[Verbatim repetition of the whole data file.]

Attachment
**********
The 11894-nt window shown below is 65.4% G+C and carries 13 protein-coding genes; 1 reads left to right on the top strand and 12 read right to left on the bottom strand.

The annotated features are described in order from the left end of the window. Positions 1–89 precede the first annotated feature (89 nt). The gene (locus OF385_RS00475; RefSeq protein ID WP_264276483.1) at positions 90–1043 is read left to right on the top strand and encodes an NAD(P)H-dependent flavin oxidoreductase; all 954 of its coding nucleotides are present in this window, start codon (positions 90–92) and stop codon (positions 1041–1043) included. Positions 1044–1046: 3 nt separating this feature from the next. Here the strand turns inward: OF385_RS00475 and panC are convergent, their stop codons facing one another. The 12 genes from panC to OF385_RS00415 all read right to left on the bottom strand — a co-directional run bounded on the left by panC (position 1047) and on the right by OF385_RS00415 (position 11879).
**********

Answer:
The 11894-nt window shown below is 65.4% G+C and carries 13 protein-coding genes; 1 reads left to right on the top strand and 12 read right to left on the bottom strand.

The annotated features are described in order from the left end of the window. Positions 1–89 precede the first annotated feature (89 nt). The gene (locus OF385_RS00475; RefSeq protein ID WP_264276483.1) at positions 90–1043 is read left to right on the top strand and encodes an NAD(P)H-dependent flavin oxidoreductase; all 954 of its coding nucleotides are present in this window, start codon (positions 90–92) and stop codon (positions 1041–1043) included. Positions 1044–1046: 3 nt separating this feature from the next. Here the strand turns inward: OF385_RS00475 and panC are convergent, their stop codons facing one another. The 12 genes from panC to OF385_RS00415 all read right to left on the bottom strand — a co-directional run bounded on the left by panC (position 1047) and on the right by OF385_RS00415 (position 11879).